DACA recipients, farm worker sons and daughters, call on Senate Democrats to pass pathway to citizenship nine years after DACA
DACA protected hundreds of thousands of young undocumented who demand a permanent solution
Sons and daughters of undocumented farm workers who are protected from deportation under the Deferred Action for Childhood Arrivals (DACA) program used a telephone news conference Tuesday on the ninth anniversary of DACA to call on Senate Democrats to enact a pathway to citizenship for them and their parents. The press call was moderated by the UFW Foundation’s Leydy Rangel, a DACA recipient and daughter of undocumented farm workers who met with President Biden along with other DACA recipients in the Oval Office in May.
You can view speakers’ bios, here.
Diana Tellefson Torres, Executive Director of UFW Foundation, said: “Nine years ago today, young undocumented people won DACA. It’s protected thousands, but undocumented youth are still fighting for their right to keep their homes in the United States. DACA has and will continue to be a temporary solution to the long-standing need for a pathway to citizenship. DACA recipients and undocumented farm workers have created lives in the United States; they do not see anywhere else as home. Like dreamers, farm workers are vulnerable to deportation. Families live in perpetual fear. Yet, farm workers have always been essential as the people who nourish this nation, through wildfires, pandemics, scorching heat and other extreme weather. The vast majority of the American people support citizenship for Dreamers, farm workers, TPS recipients. It’s time Congress delivers permanent relief to our communities by passing the Farm Workforce Modernization Act and the Dream and Promise Act, or through a simple majority vote.”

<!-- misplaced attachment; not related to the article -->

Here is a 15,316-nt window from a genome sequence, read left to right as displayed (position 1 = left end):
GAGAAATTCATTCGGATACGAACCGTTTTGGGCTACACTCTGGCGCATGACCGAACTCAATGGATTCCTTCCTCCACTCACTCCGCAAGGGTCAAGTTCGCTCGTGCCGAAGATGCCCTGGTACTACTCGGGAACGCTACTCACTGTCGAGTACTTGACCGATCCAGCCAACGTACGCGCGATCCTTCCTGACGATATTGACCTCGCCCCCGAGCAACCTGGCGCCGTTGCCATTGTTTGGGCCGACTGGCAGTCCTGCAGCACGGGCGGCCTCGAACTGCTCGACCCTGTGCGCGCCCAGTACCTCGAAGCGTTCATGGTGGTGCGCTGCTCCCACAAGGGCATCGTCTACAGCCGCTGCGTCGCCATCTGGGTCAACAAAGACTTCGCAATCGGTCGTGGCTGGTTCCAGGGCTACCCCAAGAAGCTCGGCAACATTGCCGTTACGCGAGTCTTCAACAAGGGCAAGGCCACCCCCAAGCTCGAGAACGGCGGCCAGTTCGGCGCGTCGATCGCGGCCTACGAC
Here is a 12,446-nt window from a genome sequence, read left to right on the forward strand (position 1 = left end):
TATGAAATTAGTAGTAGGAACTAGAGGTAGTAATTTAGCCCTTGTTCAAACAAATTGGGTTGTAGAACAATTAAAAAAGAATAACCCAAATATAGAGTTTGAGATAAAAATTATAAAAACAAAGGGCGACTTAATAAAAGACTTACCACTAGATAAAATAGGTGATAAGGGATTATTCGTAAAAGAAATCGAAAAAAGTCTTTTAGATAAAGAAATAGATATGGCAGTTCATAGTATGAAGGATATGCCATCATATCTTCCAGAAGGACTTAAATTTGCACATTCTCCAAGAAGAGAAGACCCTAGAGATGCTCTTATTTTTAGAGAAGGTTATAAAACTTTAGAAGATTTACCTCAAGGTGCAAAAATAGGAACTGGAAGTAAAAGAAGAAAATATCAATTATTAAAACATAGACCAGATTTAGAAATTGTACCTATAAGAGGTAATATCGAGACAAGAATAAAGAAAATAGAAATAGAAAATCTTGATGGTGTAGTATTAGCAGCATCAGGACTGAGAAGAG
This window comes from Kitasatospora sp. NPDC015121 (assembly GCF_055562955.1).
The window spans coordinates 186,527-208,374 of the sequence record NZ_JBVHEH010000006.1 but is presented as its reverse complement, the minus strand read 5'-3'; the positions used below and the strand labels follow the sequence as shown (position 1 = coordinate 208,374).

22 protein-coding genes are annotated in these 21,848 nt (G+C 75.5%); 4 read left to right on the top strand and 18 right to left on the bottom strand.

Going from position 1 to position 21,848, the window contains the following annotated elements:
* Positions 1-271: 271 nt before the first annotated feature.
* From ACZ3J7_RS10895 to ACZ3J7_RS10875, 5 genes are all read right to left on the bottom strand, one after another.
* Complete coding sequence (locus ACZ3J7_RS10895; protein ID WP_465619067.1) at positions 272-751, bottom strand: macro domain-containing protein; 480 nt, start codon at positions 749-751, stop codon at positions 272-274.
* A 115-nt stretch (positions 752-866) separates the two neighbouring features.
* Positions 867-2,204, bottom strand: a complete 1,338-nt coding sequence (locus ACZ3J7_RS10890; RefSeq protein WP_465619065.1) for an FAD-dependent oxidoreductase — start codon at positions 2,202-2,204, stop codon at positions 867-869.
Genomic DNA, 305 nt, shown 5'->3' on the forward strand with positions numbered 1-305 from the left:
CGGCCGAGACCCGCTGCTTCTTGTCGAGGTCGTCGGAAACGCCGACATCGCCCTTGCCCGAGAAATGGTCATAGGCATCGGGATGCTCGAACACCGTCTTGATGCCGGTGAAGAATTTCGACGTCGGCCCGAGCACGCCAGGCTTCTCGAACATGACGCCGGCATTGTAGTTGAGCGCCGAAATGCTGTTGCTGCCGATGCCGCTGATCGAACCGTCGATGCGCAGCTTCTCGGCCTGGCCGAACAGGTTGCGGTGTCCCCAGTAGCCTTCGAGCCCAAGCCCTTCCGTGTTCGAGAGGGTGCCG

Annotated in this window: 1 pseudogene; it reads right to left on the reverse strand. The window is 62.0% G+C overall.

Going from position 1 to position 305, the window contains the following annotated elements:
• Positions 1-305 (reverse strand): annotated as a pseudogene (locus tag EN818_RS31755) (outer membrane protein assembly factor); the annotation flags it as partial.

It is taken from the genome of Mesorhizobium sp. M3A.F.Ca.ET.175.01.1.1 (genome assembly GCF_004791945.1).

Vicente Reyes, a farm worker from Kern County, California, said: “My parents and I have not stopped working in the fields despite fearing deportation when we hear about ICE raids in agriculture. My family are among the million essential workers who are undocumented and live with endless fear about our future.”
Ruben Cohetzaltitla, son of undocumented UFW union workers from Washington state, said: “Thanks to DACA, my brother has temporary immigration status, but he also lives with uncertainty for the days beyond his two-year permit. His livelihood could be swept from under him with just one court decision that rules DACA can no longer continue. My brother and my parents continue to be undocumented. They are the reason why I fight, because we need a permanent solution—we need citizenship. My parents worked throughout the pandemic; they didn’t have the option to stay home for their safety. They were essential in the country’s ability to have food on their tables. That’s why the Senate has to act—so that families like mine can live without the fear of being separated.”
Diana Hernandez, farm worker and daughter of undocumented farm workers from Georgia, said: “Farm workers like my parents sacrificed their lives so that people across the country have food on their tables. Thanks to farm workers our food supply remained intact during the pandemic. They deserve to live free of fear that their families will be separated. My parents have called the United States home for the last 25 years and have made a living from working in the fields, harvesting food for all of America. Since I was 12 years old, I have worked in the Georgia fields alongside my parents picking peanuts, blueberries and weeding cotton. As I have learned over the years, many farm workers are undocumented. They work day in and day out to pick the crops that are then sold in grocery stores across the country. Consumers will likely never know the names of the persons who pick the fruits and veggies they consume on a daily basis.”
For 15 years, the UFW Foundation has mobilized farm workers across the country to advocate for more equitable policies such as immigration reform, pesticide protections, heat standards, hazard pay and other worker protections. We engage constituents in systemic change to break the cycle of poverty while also providing critical services.
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